District 9 started out as the small sci-fi film from first time director Neil Blomkamp, to becoming a huge film phenomenon and the darling of many critics “Best Of the Year” lists. Now available on DVD District 9 should gain an even bigger following than its already amassed due to easier viewing experience (shaky cam shouldn't be as bothersome) and a fantastic slew of bonus material for even the most casual viewer.
Mild-mannered government agent Wikus Van De Merwe (Sharlto Copley) is assigned with evicting a race of aliens, derogatorily referred to as “prawns,” inhabiting a slum in Johannesburg, South Africa. When he's sprayed with a mysterious substance and slowly starts to turn into one of the creatures he is hunted down by those he once trusted, and must take refuge in the mysterious home of the prawns District 9.
District 9 might not have made my end of the year list but that doesn't mean it isn't a fantastic film. For a person who isn't a fan of the genre I was enraptured with the world crafted by director Blomkamp. Detailing an alien race stranded in South Africa, Blomkamp tells a tale that mirrors the real life segregation of the country through apartheid and other social factors. Wikus is a well-meaning man deep in love with his wife and proud of his recent promotion, but he's openly hostile to the prawns. He's not a racist character per se, merely an ignorant man who doesn't understand until he's placed in the aliens shoes. Taken without all the science fiction, District 9 is a strong character film featuring two men on opposite ends of the spectrum. Wikus is the human side while the alien Christopher Johnson allows the audience to identify with the creatures personally. Christopher may not say anything in English but through his body languages and emotions he speaks volumes. The audience learns throughout the film he merely wants to return home and protect his son from hostile humans bent on destruction. Blomkamp takes a quasi-documentary approach to the telling the story of Wikus and Christopher Johnson, using footage with supposed “experts” in the situation happening in South Africa. The audience learns about the Nigerians exploiting the aliens for money and weapons, and about the pharmaceutical companies who want to work the technology for themselves. District 9 is equal parts narrative and hard-hitting documentary focusing on a country that still has its fair share of poverty and problems, but they just happen to include an alien race. One cannot ignore the special effects as well, mainly consisting of the aliens and their weapons. It's surprising that the SFX work is limited to the creatures as they seem to meld seamlessly with the vast and depressing landscape of the country. The aliens are both human and crustacean in nature and they definitely convey emotions. The fine work at Weta Workshop is more than enough to have the film win some technical awards come awards time. Copley is phenomenal as Wikus and will hopefully win some type of recognition for it. Watching this film on DVD allows audiences to appreciate Wikus more as a character if you've already taken in the story and effects.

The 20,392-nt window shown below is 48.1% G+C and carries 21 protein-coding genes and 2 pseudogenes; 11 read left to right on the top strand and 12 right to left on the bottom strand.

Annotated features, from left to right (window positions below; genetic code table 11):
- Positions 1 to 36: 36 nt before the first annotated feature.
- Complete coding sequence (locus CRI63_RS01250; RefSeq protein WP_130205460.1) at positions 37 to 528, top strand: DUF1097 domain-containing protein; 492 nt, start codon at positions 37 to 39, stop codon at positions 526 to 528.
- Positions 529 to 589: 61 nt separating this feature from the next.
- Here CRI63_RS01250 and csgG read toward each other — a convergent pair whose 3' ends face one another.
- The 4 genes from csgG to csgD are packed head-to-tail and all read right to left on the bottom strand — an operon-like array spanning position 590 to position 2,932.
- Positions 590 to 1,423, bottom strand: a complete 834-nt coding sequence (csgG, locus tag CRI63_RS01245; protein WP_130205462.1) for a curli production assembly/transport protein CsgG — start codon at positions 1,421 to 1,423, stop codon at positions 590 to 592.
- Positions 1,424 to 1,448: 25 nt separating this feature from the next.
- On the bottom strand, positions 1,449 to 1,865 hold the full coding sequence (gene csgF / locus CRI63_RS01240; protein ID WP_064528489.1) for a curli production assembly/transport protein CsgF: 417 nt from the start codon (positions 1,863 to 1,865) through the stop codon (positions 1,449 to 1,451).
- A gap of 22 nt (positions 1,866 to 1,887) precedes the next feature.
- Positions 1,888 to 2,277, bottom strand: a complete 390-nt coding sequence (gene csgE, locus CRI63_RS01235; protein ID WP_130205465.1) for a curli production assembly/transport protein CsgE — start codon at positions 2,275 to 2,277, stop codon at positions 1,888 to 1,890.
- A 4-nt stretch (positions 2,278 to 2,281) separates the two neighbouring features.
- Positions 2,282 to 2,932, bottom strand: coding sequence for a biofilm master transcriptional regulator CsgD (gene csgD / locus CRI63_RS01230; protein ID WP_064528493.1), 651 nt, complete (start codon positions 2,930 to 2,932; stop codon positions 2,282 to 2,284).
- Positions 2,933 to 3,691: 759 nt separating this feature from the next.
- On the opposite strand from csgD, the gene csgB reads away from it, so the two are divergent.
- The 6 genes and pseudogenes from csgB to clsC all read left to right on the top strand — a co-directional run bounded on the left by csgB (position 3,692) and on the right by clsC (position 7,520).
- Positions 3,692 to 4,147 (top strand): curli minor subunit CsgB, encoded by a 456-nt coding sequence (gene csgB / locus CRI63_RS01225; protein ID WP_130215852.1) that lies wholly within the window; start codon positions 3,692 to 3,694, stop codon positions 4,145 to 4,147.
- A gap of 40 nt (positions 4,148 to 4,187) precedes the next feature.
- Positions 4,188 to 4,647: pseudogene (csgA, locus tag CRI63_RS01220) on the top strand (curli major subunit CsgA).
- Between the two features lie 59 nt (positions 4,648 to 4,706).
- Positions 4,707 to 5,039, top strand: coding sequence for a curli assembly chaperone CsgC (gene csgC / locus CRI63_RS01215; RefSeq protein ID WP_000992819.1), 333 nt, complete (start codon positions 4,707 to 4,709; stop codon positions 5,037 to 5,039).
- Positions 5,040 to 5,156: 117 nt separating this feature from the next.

The special features on the standard DVD are amazing and insightful if you don't want to commit to a Blu-Ray. It's surprising to see a director's commentary on a DVD when so much of that is being relegated to the expensive Blu-Ray presentations. Director Blomkamp gives a delightful commentary that will appeal to any film lover out there. He gives detailed analysis on the back story of the creatures, his attempts to include various themes like apartheid and the current unrest going on in South Africa while working on the script, and he devotes quite a bit of the film's run time to the effects. Even if you only listen to it once you'll gain a far greater understanding of all the bits that went into bringing District 9 to the screen. There's 23 minutes of deleted scenes featuring additional documentary interviews and a few altered and extended scenes with the prawns. It's easy to see why they were excised but it's great to see some of the prawn sequences filmed without the addition of special effects. The Alien Agenda: A Filmmaker's Log is a 34 minute making of featurette that focuses on all the aspects of filming, editing and crafting the movie. There's a lot of in-depth stories told about making this movie and if you wanted more from the commentary it's here. There's also a 2-disc DVD and Blu-Ray that includes additional making-of featurettes.
District 9 was a surprise because I was still transported to the world even on DVD and had the ride of my life. The film offers so much to any movie buff and the DVD is a fantastic addition with many insightful features and a fantastic director commentary worth the price alone.